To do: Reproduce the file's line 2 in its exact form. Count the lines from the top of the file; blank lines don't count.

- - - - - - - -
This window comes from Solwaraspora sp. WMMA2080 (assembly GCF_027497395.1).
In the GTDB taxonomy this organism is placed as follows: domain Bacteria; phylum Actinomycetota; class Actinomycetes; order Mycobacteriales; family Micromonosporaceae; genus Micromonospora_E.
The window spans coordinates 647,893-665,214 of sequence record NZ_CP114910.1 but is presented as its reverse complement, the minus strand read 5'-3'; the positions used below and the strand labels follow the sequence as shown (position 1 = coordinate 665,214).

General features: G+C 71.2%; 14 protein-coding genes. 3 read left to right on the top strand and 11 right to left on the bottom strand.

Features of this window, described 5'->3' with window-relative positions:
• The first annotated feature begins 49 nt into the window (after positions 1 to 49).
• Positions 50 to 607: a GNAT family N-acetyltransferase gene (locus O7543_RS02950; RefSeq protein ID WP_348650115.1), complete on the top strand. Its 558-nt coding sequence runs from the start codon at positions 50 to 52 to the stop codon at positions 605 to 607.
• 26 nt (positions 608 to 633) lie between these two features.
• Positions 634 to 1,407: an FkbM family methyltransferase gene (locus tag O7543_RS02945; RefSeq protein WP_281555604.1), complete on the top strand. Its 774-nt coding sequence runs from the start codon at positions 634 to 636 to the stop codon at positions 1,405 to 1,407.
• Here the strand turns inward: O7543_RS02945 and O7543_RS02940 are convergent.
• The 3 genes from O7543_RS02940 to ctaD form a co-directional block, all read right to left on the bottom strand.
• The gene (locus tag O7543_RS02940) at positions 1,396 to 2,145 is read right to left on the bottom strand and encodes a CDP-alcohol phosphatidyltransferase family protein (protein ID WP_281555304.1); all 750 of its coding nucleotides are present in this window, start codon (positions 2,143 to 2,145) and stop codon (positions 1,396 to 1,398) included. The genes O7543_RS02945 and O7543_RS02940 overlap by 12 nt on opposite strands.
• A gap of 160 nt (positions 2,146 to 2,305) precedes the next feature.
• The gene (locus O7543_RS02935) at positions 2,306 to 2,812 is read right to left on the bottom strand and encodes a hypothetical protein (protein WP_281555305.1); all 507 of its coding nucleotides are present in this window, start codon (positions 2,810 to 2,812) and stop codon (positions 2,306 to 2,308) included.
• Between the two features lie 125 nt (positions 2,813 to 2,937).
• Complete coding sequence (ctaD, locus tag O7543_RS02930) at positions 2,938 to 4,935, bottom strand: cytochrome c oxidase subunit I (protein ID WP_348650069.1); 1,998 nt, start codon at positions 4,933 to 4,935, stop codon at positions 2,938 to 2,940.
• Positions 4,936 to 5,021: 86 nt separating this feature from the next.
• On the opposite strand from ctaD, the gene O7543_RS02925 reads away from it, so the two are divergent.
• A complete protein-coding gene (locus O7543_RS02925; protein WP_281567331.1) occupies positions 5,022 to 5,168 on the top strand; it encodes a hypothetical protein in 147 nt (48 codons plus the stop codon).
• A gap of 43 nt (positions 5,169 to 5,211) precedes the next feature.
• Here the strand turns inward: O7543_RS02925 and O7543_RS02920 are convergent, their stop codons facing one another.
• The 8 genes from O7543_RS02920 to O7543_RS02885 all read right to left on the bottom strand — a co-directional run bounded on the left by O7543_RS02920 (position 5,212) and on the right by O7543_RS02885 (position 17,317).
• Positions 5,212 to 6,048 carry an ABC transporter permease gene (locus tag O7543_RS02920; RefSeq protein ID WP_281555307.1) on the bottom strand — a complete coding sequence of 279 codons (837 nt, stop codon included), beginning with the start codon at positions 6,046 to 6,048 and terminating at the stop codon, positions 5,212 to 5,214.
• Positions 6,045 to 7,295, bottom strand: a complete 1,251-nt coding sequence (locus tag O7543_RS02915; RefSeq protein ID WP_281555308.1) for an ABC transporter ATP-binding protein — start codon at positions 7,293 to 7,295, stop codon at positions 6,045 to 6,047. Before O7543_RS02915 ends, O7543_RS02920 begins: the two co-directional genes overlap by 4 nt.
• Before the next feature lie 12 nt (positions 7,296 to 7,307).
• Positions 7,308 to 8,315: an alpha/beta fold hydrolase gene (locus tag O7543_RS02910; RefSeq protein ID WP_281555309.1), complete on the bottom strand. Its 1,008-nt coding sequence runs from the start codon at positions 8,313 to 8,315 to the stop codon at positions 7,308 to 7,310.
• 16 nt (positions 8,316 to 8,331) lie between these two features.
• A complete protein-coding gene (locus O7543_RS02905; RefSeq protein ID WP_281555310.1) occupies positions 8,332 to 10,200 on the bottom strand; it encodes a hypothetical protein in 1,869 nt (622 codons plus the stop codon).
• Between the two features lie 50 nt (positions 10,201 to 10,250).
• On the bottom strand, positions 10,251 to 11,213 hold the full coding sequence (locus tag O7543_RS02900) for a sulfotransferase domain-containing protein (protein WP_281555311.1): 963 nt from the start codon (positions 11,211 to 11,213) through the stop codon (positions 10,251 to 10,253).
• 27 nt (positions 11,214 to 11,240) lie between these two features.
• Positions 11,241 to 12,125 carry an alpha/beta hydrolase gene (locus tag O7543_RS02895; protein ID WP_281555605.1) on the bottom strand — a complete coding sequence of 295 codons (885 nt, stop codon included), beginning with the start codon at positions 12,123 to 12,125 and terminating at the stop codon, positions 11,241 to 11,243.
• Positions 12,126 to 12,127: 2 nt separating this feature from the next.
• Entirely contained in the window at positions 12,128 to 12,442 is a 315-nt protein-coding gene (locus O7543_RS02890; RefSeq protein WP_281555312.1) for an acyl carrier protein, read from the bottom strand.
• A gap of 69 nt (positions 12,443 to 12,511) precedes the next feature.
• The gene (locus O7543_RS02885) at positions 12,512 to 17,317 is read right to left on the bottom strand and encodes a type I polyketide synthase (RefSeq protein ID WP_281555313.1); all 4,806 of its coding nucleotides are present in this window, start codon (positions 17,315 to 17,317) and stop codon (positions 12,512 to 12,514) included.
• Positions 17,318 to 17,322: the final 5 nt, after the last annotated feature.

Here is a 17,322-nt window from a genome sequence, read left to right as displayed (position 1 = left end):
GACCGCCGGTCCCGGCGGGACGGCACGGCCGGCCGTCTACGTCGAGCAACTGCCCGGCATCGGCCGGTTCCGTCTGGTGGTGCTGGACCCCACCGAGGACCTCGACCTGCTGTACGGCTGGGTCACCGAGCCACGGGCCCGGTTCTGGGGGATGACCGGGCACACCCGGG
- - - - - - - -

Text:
In the GTDB taxonomy this organism is placed as follows: domain Bacteria; phylum Actinomycetota; class Actinomycetes; order Mycobacteriales; family Micromonosporaceae; genus Micromonospora_E.